College Towns: Better Investments for Landlords?
When you think about buying a second property for income potential, you have to think of the actual potential a certain property has to produce said income. And with rental properties, just as with all real estate, location and location matter… as does location.
What makes one location better for a rental property than another? Similar things that make any property valuable: Proximity to a major employer is a plus, as is easy access to a commercial area or beautiful outdoor space. But perhaps the most reliable “plus” for rental properties is a neighboring college. From such rentals, the landlord can expect a steady stream of tenants. Of course, some people could argue the tenants aren’t ideal: students can be a bit, shall we say, lackadaisical about home maintenance in this, their first taste of freedom from parent and dorm supervision. On the other hand, graduate students, lecturers, college staff, and professors also vie for homes close by a college, and these people make up an older and (hopefully) more mature tenant pool.
Does property in a well known college town sometimes fare better on the market than its neighboring, less academically inclined neighbors? In a word, yes. Not only is the rental market often stronger, but so is retail and hospitality, to serve the many students, staff and instructors. And colleges breed culture: plays, lectures, concerts—all the arts and ideas that make a community diverse and stimulating.
As August brings us back to school, we focus this week on property in college towns. Of course, this information has more than one audience. 1) Potential landlords, take note; but 2) Anyone looking to buy in an area where property values stay generally strong might consider a college town.
For today, we pulled data on three college towns in ZipRealty territory: Berkeley, CA, Palo Alto, CA and Cambridge, MA.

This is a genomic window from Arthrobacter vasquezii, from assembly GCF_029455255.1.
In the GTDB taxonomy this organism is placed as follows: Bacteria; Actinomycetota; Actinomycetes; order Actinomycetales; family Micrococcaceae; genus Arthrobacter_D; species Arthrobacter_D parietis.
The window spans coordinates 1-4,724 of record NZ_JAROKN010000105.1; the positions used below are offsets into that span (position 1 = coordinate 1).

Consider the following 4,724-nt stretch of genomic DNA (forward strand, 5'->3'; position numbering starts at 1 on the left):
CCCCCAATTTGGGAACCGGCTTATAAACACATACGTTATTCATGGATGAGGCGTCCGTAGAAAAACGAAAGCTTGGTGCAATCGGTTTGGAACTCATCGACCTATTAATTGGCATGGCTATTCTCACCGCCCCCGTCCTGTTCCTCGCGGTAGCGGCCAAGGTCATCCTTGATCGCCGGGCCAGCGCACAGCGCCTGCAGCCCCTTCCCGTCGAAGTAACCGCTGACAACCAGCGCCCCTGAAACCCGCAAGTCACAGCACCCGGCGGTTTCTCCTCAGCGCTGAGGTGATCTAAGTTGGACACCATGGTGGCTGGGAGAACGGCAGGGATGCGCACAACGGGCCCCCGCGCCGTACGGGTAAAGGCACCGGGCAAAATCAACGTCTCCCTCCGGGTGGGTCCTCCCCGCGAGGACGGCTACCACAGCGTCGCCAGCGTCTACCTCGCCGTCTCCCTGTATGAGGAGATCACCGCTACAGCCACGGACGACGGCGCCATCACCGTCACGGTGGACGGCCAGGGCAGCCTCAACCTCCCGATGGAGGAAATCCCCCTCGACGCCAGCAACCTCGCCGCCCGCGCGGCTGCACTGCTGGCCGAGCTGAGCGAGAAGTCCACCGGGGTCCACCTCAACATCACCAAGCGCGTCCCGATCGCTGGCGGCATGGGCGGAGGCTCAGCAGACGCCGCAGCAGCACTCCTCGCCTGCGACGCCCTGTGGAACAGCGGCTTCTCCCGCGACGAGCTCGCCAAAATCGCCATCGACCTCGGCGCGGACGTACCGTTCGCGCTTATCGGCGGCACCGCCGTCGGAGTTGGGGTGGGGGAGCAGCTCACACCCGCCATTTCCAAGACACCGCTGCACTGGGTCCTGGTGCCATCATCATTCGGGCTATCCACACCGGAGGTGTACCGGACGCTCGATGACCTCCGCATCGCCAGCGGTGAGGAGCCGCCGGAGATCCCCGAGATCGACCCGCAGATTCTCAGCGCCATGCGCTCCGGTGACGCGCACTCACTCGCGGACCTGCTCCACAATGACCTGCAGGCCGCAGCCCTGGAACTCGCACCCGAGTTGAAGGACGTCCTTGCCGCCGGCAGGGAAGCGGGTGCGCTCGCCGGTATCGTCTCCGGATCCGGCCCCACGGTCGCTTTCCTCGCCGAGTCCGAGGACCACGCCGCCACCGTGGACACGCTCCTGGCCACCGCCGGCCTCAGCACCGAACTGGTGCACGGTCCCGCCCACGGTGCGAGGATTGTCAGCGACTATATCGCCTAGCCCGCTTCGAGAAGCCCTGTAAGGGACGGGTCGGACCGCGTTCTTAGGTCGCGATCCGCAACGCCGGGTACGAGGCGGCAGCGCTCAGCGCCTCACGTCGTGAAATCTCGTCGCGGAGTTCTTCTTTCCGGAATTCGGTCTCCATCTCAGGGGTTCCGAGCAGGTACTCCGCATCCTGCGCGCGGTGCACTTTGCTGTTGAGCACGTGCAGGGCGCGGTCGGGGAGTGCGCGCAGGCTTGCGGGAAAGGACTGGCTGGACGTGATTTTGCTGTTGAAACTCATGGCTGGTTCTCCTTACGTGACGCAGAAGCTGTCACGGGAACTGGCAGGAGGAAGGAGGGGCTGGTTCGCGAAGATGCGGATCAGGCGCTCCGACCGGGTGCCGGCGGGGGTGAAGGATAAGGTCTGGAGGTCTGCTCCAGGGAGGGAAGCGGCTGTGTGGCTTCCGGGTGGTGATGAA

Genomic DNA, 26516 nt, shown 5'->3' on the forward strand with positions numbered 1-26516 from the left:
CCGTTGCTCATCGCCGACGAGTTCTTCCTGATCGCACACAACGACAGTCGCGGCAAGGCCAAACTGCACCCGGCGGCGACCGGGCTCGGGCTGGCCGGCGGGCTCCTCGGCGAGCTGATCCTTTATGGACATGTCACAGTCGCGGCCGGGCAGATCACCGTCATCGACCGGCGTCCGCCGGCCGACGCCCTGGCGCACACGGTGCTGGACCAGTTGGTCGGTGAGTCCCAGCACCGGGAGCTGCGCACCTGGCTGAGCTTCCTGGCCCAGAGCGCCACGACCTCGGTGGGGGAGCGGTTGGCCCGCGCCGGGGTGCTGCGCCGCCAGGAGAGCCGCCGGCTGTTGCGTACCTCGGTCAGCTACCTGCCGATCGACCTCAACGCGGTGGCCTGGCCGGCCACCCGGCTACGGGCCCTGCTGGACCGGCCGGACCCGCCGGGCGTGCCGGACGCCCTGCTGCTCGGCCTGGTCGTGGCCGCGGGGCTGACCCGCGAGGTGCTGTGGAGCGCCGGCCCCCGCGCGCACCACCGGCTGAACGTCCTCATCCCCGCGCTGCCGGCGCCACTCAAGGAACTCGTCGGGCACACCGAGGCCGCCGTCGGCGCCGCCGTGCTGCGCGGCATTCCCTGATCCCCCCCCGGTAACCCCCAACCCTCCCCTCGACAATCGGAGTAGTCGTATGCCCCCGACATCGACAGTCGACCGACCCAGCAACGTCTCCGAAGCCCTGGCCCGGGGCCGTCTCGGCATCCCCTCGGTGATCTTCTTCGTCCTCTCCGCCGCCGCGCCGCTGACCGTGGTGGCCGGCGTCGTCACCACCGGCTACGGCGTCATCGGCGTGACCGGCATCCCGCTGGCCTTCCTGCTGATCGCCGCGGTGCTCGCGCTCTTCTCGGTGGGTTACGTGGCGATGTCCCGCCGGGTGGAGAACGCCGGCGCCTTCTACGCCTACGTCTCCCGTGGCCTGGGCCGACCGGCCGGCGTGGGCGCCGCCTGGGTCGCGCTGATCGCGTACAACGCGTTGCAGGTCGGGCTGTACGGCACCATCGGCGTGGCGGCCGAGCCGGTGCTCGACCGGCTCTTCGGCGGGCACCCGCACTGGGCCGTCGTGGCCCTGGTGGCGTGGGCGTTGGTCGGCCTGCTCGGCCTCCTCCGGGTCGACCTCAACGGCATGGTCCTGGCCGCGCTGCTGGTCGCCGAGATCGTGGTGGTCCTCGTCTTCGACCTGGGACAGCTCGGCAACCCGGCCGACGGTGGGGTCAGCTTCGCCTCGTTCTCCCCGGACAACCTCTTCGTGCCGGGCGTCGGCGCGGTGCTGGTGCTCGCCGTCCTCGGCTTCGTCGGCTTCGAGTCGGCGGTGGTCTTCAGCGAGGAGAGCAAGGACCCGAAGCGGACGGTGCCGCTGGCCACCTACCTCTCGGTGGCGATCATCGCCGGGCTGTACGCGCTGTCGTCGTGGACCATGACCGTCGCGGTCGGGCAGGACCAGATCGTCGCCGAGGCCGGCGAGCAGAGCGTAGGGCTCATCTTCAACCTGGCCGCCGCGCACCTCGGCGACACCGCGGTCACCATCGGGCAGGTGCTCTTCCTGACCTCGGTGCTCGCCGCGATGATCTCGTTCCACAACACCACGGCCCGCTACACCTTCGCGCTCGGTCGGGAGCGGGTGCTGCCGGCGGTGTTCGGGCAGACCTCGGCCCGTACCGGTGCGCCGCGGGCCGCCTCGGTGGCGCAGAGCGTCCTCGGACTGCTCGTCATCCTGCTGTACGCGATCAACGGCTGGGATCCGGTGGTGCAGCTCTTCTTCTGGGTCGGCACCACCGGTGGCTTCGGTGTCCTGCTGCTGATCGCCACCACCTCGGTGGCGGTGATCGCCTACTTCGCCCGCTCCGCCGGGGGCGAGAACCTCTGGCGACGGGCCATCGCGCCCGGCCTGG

The East Bay region of the San Francisco Bay Area has definitely felt the effects of real estate’s downturn, but in Berkeley, one city within this region, far less so though neighboring cities. One reason: Berkeley is home to the world renowned University of California at Berkeley.
This chart shows you the median price-per-square foot of homes sold in Berkeley in the last two years, in contrast to those sold in the East Bay as a whole.
Not only leading the pack, Berkeley has doubled the median of the region as a whole.
Next, look at sale distribution data for the entire East Bay.
Berkeley proper follows, and again, the difference is marked:
2. Palo Alto, CA
The South Bay region of the San Francisco Bay area has many draws for homebuyers and potential landlords, including the Silicon Valley as a major employer. But Palo Alto, one city within the region, continues to perform magnificently even in troubled economic times, even better than that neighboring tech-industry giant, the Silicon Valley. And Palo Alto is home to Stanford University, again an internationally regarded institution.
Here is Palo Alto’s median price per-square foot in comparison to Silicon Valley.
Drawing back to the South Bay as a whole, we bring you the market sale distribution for the region as a whole, and then offer Palo Alto proper’s data. This too shows how strong Palo Alto has remained.
3. Cambridge, MA
Cambridge is home to two of the country’s, if not the world’s, finest colleges: Harvard University and M.I.T. And those aren’t the only colleges in the area! We should not be surprised then to see Cambridge fetching more per-square foot for its median price than other areas in Boston.
And in market sale distribution, a similar trend emerges: First, all of Boston; Second, Cambridge alone.
The upshot then: When thinking about buying a home, whether as a primary residence or as secondary property, one meant to generate rental income, going “back to college” might be the ticket to success for real estate… as much as it can be for life in general.